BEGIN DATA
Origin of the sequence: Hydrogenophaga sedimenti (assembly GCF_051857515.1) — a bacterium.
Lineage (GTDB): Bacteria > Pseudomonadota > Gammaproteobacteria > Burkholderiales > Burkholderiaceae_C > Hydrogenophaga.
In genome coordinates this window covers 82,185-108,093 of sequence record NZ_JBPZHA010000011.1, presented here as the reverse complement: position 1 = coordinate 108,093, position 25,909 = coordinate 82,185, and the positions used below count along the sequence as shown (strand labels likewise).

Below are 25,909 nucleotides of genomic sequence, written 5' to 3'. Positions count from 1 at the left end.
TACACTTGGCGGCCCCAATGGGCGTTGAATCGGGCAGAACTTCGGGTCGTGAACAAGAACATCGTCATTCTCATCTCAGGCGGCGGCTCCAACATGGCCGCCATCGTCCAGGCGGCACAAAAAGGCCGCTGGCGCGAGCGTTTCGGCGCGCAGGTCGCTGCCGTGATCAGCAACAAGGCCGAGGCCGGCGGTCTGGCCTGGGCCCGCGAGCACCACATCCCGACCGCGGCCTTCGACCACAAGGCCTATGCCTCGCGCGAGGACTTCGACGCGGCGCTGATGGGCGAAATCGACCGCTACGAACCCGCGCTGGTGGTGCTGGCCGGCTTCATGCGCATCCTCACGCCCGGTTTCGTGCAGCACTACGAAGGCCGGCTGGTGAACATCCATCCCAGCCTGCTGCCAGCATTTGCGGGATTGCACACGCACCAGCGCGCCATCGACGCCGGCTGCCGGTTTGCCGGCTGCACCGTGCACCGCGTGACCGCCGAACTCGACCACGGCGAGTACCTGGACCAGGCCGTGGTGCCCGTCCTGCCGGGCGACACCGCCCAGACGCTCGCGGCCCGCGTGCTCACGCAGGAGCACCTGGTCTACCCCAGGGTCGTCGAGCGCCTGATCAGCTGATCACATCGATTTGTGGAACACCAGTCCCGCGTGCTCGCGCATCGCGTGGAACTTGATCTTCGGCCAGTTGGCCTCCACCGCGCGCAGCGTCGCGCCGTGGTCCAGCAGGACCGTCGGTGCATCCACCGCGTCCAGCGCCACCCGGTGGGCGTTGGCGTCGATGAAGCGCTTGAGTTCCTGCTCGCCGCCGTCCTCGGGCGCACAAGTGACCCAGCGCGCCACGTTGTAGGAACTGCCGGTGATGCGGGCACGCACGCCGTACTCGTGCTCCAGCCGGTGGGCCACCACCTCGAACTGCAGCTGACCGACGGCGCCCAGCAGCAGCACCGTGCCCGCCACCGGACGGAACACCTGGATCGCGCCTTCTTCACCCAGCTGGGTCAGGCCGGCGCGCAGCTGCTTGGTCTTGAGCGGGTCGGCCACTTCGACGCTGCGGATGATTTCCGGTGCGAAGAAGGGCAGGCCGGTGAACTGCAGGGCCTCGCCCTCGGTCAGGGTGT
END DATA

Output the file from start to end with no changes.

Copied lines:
Origin of the sequence: Hydrogenophaga sedimenti (assembly GCF_051857515.1) — a bacterium.
Lineage (GTDB): Bacteria > Pseudomonadota > Gammaproteobacteria > Burkholderiales > Burkholderiaceae_C > Hydrogenophaga.
In genome coordinates this window covers 82,185-108,093 of sequence record NZ_JBPZHA010000011.1, presented here as the reverse complement: position 1 = coordinate 108,093, position 25,909 = coordinate 82,185, and the positions used below count along the sequence as shown (strand labels likewise).

Below are 25,909 nucleotides of genomic sequence, written 5' to 3'. Positions count from 1 at the left end.
TACACTTGGCGGCCCCAATGGGCGTTGAATCGGGCAGAACTTCGGGTCGTGAACAAGAACATCGTCATTCTCATCTCAGGCGGCGGCTCCAACATGGCCGCCATCGTCCAGGCGGCACAAAAAGGCCGCTGGCGCGAGCGTTTCGGCGCGCAGGTCGCTGCCGTGATCAGCAACAAGGCCGAGGCCGGCGGTCTGGCCTGGGCCCGCGAGCACCACATCCCGACCGCGGCCTTCGACCACAAGGCCTATGCCTCGCGCGAGGACTTCGACGCGGCGCTGATGGGCGAAATCGACCGCTACGAACCCGCGCTGGTGGTGCTGGCCGGCTTCATGCGCATCCTCACGCCCGGTTTCGTGCAGCACTACGAAGGCCGGCTGGTGAACATCCATCCCAGCCTGCTGCCAGCATTTGCGGGATTGCACACGCACCAGCGCGCCATCGACGCCGGCTGCCGGTTTGCCGGCTGCACCGTGCACCGCGTGACCGCCGAACTCGACCACGGCGAGTACCTGGACCAGGCCGTGGTGCCCGTCCTGCCGGGCGACACCGCCCAGACGCTCGCGGCCCGCGTGCTCACGCAGGAGCACCTGGTCTACCCCAGGGTCGTCGAGCGCCTGATCAGCTGATCACATCGATTTGTGGAACACCAGTCCCGCGTGCTCGCGCATCGCGTGGAACTTGATCTTCGGCCAGTTGGCCTCCACCGCGCGCAGCGTCGCGCCGTGGTCCAGCAGGACCGTCGGTGCATCCACCGCGTCCAGCGCCACCCGGTGGGCGTTGGCGTCGATGAAGCGCTTGAGTTCCTGCTCGCCGCCGTCCTCGGGCGCACAAGTGACCCAGCGCGCCACGTTGTAGGAACTGCCGGTGATGCGGGCACGCACGCCGTACTCGTGCTCCAGCCGGTGGGCCACCACCTCGAACTGCAGCTGACCGACGGCGCCCAGCAGCAGCACCGTGCCCGCCACCGGACGGAACACCTGGATCGCGCCTTCTTCACCCAGCTGGGTCAGGCCGGCGCGCAGCTGCTTGGTCTTGAGCGGGTCGGCCACTTCGACGCTGCGGATGATTTCCGGTGCGAAGAAGGGCAGGCCGGTGAACTGCAGGGCCTCGCCCTCGGTCAGGGTGT